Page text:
Sink or swim? Islands innovate to thrive in a high-stress world

Caricom Today:  

When the Caribbean island of Barbuda was battered by Hurricane Irma last September, about 90 percent of homes were destroyed or damaged, and the entire population had to be evacuated. Since the school year ended last month, the pace of families returning from neighboring Antigua – where many lodged with relatives or in state-run centers – has picked up, even though reconstruction is unfinished, the Red Cross said.

Almost half of Barbuda’s roughly 1,800 people have gone back, as the cash-strapped, twin-island nation works on ways to protect people from future disasters while waiting for promised aid funds to rebuild homes – which could take years.

In the face of serious and growing threats, experts detect a sea change in many of the world’s 57 small island states and other remote island economies that share development challenges.

They are finding innovative alternatives to lurching from one crisis to the next – whether the problem is extreme weather, mass tourism, plastic waste, water shortages or migration.

Barbuda, aware it will take time to get back on its feet even as this year’s hurricane season began in June, aims to stay safer in future – like many of its Caribbean neighbors.  Brennan Banks, Red Cross operations manager for the Irma response, said the aid agency plans to build a new office on Barbuda that can double up as an emergency shelter.

It is also offering free first-aid training to locals and fixing up rainwater-collection systems, while working with the government to improve early warning on the two islands.  Such solutions – often developed at least partly with islands themselves – are already improving lives, and protecting communities and environments on a small scale.

But their fledging efforts need far more funding to make a difference – and lessons learned in these living laboratories must be shared widely, say officials and resilience experts.Hugh Riley, secretary-general of the Caribbean Tourism Organization, believes the region is better prepared for this year’s hurricane season, even if it is still vulnerable.

Recent improvements include better government coordination, communications systems that work more smoothly, and faster evacuation plans, he said.  According to a June report from the World Bank, building back from a disaster stronger, faster and in a way that includes everybody can yield major dividends for small island nations.

Doing so would reduce losses in people’s wellbeing by an average 59 percent across a sample of 17 island states, it said, compared with 31 percent for all 149 countries in the study.

For Antigua and Barbuda, the reduction would be as large as 78 percent.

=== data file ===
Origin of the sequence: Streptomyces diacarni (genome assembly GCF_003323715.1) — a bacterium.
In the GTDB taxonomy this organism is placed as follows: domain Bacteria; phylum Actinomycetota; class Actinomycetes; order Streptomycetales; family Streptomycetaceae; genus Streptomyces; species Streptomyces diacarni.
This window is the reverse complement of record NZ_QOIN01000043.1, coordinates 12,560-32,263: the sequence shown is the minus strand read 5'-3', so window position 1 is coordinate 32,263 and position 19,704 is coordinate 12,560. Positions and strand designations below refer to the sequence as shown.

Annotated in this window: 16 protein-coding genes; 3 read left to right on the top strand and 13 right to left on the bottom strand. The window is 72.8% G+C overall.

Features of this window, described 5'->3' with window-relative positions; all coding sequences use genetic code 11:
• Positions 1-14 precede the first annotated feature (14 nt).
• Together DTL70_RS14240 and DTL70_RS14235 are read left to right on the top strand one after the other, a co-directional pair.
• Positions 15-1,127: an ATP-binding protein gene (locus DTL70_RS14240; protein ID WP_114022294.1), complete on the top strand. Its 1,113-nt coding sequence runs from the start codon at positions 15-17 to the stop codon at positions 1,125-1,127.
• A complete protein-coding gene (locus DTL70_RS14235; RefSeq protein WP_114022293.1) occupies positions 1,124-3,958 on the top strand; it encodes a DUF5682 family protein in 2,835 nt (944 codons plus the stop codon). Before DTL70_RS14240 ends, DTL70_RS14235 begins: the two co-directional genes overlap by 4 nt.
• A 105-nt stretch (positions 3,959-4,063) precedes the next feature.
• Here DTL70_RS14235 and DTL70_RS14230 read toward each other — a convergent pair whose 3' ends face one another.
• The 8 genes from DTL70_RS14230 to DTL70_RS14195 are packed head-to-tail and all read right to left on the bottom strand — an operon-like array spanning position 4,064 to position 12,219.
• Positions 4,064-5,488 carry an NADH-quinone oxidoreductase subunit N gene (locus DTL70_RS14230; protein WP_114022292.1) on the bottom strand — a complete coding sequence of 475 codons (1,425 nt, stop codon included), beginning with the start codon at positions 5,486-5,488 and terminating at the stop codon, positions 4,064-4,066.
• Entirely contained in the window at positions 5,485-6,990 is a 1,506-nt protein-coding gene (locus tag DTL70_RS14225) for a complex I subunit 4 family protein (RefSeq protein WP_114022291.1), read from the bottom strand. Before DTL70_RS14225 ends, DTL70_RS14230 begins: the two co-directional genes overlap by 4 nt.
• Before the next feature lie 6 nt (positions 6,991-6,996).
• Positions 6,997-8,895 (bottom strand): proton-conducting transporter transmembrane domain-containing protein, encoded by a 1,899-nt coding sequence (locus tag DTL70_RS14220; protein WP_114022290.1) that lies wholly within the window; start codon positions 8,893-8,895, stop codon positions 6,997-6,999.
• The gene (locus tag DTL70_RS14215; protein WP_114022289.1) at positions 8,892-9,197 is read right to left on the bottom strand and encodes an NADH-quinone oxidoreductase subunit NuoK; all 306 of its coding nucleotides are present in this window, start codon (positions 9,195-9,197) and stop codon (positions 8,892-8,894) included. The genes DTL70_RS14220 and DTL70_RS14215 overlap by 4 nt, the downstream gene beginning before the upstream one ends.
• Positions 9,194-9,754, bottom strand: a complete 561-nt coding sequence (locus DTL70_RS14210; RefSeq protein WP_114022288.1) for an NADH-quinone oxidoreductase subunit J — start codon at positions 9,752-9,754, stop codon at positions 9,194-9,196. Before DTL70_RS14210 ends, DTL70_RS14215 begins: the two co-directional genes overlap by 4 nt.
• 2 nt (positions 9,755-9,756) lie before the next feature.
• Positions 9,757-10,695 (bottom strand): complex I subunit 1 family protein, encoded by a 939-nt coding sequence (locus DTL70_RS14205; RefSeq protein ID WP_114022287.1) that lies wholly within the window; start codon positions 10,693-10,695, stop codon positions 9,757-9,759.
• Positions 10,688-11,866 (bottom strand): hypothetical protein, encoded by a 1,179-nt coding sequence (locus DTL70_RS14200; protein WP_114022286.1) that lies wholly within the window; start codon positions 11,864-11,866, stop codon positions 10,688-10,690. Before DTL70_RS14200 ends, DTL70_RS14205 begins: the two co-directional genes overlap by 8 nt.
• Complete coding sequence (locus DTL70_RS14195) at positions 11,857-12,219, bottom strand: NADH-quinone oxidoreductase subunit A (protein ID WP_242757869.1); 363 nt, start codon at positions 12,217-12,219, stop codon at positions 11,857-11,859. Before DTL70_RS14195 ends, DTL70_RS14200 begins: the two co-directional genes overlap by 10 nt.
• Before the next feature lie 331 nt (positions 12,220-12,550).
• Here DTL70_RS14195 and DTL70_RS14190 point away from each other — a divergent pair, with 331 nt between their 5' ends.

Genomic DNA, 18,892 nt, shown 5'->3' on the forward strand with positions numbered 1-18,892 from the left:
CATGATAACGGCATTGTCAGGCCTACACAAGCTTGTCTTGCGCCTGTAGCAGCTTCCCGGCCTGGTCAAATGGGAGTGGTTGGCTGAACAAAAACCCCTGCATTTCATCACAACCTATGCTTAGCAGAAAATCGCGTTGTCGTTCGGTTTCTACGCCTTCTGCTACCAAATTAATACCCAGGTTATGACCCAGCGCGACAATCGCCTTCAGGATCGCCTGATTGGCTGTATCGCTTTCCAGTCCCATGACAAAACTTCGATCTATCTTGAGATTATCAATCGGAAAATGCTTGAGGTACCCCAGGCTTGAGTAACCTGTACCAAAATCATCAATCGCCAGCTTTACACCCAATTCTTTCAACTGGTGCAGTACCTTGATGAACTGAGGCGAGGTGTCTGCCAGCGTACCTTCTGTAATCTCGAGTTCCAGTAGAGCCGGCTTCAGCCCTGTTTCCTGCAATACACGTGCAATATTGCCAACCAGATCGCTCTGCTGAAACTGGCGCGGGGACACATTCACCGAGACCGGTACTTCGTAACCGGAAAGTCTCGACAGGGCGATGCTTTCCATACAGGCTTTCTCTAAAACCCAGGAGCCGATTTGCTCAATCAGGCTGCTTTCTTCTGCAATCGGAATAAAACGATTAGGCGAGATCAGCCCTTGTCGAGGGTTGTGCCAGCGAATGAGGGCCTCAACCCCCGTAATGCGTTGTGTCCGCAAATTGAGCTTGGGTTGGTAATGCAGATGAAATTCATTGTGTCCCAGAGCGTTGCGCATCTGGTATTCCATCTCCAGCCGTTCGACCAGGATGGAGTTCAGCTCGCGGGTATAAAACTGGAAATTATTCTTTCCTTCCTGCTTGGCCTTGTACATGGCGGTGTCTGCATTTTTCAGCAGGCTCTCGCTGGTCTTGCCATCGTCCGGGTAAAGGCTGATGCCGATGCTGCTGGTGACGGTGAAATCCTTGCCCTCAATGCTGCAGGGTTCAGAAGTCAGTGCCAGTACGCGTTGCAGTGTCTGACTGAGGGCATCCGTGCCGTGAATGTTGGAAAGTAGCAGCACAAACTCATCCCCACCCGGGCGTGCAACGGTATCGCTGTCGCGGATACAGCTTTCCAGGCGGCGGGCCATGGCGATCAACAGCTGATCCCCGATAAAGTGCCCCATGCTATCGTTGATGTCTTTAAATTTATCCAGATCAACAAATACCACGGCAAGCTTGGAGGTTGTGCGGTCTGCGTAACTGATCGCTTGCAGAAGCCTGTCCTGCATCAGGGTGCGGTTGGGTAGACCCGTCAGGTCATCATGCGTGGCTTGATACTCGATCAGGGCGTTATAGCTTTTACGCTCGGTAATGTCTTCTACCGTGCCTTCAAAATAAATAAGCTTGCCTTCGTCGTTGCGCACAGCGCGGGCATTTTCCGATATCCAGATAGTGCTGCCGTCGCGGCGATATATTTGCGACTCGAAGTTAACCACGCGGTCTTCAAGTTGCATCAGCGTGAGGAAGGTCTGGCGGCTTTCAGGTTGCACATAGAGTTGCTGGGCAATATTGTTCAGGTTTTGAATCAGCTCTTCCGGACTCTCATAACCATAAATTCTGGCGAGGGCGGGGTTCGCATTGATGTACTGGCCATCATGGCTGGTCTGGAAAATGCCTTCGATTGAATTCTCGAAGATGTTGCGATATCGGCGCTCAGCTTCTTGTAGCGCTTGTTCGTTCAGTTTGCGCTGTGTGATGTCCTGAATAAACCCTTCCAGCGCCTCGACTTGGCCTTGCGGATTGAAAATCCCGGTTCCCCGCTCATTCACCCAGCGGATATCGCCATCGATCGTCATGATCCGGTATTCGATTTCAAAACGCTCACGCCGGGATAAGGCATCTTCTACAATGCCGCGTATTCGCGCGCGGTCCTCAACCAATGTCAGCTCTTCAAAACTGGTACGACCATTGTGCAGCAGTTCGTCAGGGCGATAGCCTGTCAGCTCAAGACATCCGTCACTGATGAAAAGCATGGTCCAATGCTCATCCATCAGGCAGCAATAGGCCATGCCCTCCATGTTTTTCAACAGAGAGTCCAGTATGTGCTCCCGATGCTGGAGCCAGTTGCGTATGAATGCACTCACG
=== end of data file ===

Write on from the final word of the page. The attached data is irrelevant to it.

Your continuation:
Co-author Stephane Hallegatte said the benefits of reconstruction that also protects against future disasters are comparatively large for small islands because they face a high level of risk and exposure to storms and other natural threats.

Many tend to have low-quality housing unable to resist even moderate hazards, the World Bank economist noted.

Those can be as simple as giving local people who repair their own homes tougher roofing materials, and teaching them how to attach the roof more firmly so it stays on in high winds.

When the British Virgin Islands were blasted by Hurricane Irma in September, more than a third of the territory’s 7,000 homes were destroyed or sustained major damage, authorities say.

Construction workers have flocked in from all corners of the Caribbean, working marathon shifts to rebuild.

But materials – from windows to plywood and galvanized roofing – are only arriving in dribs and drabs from Puerto Rico and the U.S. mainland, with delays of up to three months.

The government is working on a new building code tailored to more extreme weather, and has set up a $15-million assistance program to help lagging residents build back.  Yet some in the relatively affluent British overseas territory, which has a population of just 32,000, are falling through the cracks.

One way to cut long waits for financial help after a disaster is to use social welfare systems to channel cash to recipients, said the World Bank’s Hallegatte.  After top-strength Cyclone Winston hit Fiji in February 2016, the government used its three main social assistance programs to deliver top-up payments, equivalent to three months of regular benefit, to help residents recover. But many small island states have “very little” in terms of social welfare, Hallegatte noted.

Disasters can trigger the establishment of such schemes, however, and the World Bank is now seeing greater government interest, he said.

Resilience advisor Stewart Sarkozy-Banoczy said helping islands withstand the pressures they face requires a broad view, encompassing everything from nature and culture, to economics and the law.

The Island Resilience Initiative he leads is working with Palau, the Marshall Islands and Fiji in the Pacific to track their progress toward the global development goals agreed by the 193 U.N. members in 2015, and decide on priority projects.

The aim is to pave the way to an approach “much more angled on resilience and ‘precovery’ rather than constantly talking about recovery” after disasters, said Sarkozy-Banoczy.

In the British Virgin Islands resort of Cane Garden Bay, the onslaught of Hurricane Irma made residents realize rapid development to cater for mass tourists disgorged by cruise ships had damaged their natural defenses, putting them in harm’s way.

They have since formed a volunteer committee to restore coral reefs, wetlands, mangroves and ponds that trap rainfall running off hillsides, to protect the village from future floods and storms and preserve its natural beauty.

error: Content is protected !!